It’s a new year. Time to think about your nonprofit’s annual report. The project may seem daunting – people often approach it as their one opportunity to tell EVERYTHING the nonprofit has done for the past twelve months – all the programs, all the activities, all the issues, all the supporters. In this first of a three-part series, we’ll talk about what REALLY needs to be included and cut out all the extraneous material so we can produce something interesting to read.
The nonprofit annual report traditionally includes:
Executive Director’s Message
This letter is usually the first thing the reader sees inside the report. It sets the tone, establishes a theme (if used) and summarizes the report.
The Executive Director’s message should introduce major accomplishments of the previous year as well as bring up any negative issues or challenges that have occurred and how the organization has addressed those issues. Finally, this is the one place that you can – briefly – report on a current or planned future activity. In fact, writing a positive paragraph about the year to come is a good way to close the letter.
It’s always a good idea to reinforce your organization’s core mission in a simple, concise way. The easiest way to accomplish this is to print your mission statement in a sidebar box or perhaps as a callout on the ED message page.
Accomplishments and Highlights
This is the main purpose of your annual report – to report the accomplishments of the organization over the past year. It isn’t good enough to simply report activities, “we did this and then we did that and then we did this other thing….” It’s important to tie your activities to accomplishments: “We held a fundraiser which helped raise visibility of our organization and its mission.”
Choose 3-4 activities that highlight your accomplishments and piquing interest in your organization. Support these pages with strong graphics – photos, callouts, sidebar shorts – to carry the reader through. In many cases, these graphic elements may be all the reader reads.
In addition to photos and graphics, use statistics and numbers to tell your story. On the surface, numbers don’t sound all that interesting, but if you feature them in a graphic way, they can become a key element on the page. Sprinkle them throughout the report like you might with testimonial quotations. Or, gather them all together onto one page: “XYZ Association By the Numbers.”
Case Studies and Client Profiles
Real words from real people are the best way to make an emotional appeal. It also allows other people talk about your good works without sounding like you are bragging. Tell the story of a client who was impacted by your programs. Or, profile a volunteer, a board member, even a staff member talking about a specific activity or program and how it impacts the community.
Shoot photos or video of your interview with the client and then use an edited version of the video on your website, at a fundraiser, and as a link on Facebook to provide consistency to your message across multiple communication channels.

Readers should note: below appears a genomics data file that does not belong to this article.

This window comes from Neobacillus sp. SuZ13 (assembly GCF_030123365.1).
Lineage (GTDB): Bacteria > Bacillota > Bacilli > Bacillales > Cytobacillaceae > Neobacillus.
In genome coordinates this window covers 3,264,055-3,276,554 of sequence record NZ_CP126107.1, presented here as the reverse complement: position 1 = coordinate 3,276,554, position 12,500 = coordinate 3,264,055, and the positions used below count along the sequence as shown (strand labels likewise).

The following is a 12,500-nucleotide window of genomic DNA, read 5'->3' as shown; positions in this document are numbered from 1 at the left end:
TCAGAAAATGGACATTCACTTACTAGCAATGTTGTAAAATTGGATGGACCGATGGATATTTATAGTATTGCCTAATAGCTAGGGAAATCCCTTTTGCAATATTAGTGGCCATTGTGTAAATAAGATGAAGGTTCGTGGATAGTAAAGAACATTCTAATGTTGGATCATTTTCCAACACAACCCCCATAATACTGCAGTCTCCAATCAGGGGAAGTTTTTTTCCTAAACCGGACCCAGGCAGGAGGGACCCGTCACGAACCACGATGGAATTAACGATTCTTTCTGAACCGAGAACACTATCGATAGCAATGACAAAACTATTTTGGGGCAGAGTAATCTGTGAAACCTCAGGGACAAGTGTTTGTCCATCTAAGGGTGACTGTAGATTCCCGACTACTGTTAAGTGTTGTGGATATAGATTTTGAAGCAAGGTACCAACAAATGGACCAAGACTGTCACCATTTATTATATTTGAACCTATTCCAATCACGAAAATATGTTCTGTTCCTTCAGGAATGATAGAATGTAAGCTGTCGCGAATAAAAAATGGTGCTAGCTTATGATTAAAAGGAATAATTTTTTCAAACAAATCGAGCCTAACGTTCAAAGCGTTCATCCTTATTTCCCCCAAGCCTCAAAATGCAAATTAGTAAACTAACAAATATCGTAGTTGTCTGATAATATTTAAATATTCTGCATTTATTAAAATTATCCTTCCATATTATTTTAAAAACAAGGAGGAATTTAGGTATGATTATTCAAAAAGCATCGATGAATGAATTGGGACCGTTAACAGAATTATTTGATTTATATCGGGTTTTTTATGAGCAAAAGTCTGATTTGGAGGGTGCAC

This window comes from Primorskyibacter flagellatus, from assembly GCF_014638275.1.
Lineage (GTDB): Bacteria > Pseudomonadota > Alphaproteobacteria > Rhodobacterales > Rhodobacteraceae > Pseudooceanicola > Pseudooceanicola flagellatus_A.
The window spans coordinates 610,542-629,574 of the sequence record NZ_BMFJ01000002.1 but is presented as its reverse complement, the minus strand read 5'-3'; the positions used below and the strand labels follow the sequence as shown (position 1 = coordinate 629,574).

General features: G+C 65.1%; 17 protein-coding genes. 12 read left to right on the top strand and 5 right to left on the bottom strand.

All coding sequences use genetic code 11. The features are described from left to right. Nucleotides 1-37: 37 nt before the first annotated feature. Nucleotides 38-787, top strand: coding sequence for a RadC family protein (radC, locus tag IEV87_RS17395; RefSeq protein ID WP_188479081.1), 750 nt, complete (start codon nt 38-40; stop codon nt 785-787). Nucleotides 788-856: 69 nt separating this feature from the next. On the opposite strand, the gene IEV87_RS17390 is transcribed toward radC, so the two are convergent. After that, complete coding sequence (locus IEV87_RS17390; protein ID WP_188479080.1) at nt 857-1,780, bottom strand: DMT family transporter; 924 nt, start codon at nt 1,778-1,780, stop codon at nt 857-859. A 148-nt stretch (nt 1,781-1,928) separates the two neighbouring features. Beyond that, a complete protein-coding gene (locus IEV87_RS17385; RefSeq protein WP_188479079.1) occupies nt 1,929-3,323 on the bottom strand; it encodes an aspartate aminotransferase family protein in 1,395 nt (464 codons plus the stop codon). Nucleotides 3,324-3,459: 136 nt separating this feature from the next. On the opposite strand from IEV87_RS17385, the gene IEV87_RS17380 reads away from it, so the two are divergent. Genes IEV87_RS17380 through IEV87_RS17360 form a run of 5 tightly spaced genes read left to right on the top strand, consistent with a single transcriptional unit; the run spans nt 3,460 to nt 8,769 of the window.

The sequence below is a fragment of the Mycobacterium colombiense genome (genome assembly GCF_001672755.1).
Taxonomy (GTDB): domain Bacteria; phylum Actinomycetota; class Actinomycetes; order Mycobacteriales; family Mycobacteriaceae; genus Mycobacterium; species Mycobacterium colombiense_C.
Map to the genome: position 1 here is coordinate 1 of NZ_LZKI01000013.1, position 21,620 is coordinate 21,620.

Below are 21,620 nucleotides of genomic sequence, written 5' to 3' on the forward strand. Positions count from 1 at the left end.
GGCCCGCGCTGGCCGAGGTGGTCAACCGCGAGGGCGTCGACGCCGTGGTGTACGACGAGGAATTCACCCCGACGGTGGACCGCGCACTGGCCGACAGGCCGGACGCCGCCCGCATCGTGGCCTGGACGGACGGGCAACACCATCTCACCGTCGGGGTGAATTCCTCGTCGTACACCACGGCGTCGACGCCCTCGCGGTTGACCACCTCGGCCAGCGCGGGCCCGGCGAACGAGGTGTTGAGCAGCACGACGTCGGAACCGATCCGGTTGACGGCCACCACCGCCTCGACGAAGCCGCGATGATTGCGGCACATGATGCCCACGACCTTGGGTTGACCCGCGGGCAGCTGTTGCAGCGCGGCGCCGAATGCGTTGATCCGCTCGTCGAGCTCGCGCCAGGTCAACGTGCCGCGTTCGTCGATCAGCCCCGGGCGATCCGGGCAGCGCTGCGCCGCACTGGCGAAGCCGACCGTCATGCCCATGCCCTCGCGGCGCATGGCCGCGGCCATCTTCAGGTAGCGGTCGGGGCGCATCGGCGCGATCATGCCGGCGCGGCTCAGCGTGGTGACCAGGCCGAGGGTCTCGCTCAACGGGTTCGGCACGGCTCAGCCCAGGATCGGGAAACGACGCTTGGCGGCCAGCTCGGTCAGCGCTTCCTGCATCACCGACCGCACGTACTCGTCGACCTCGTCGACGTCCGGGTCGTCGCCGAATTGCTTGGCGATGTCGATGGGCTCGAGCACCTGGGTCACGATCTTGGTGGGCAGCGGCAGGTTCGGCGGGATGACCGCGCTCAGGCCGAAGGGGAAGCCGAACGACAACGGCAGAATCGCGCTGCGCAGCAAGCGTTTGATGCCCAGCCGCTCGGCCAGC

Providing financial information is not a requirement for a nonprofit annual report, as it is with a for profit company. But it does provide supporters, donors and potential granting agencies a snapshot of your organization.
Printing your entire audited financial statement isn’t very interesting copy and really isn’t necessary unless the nonprofit has had past financial concerns.
Pie charts can be a colorful and fun way to present complex information in an easy-to-understand format.
Use the actual chart to illustrate your copy. Make sure the graphic is simple and condense your numbers so that each pie has no more than five or six slices.
Accompany pie charts with a descriptive paragraph that explains the meaning of the numbers.
The donor list page(s) may well be the most popular page in the entire report. You should list all of your major donors who contributed in the past year. Group the donor list by level of contribution to provide a way to edit the list if it is extensive, i.e. only list names at a specific level and above.
As with financials, you cannot afford any errors on the donor list. Proof this carefully to make sure names are spelled correctly. Most people will open the AR and go straight to the page with their own name – and they will remember if you spelled their name wrong!
What to Leave Out
Here’s what you should leave out of your annual report:
- Too much background detail. Edit your copy so that it is interesting and readable.
- Administrative inner workings. Readers are not really interested in your new membership software.
- Personal staff or board news.
- News that excites only you and your staff. Earning a certification is important and newsworthy for your newsletter, but not for the annual report.
- Failed efforts. Focus on project successes. If you must include a failure because it was public fodder, focus on lessons learned.
- Future activities. The Executive Director’s letter can hint at the future, but the purpose of the annual report is to focus on accomplishments of the past year.
In part 2 of this series, we'll discuss what content to include in your nonprofit annual report.
Many thanks to the writings of Kiki Leroux Miller, that helped with the development of this article series.
Image courtesy of jannoon028 / FreeDigitalPhotos.net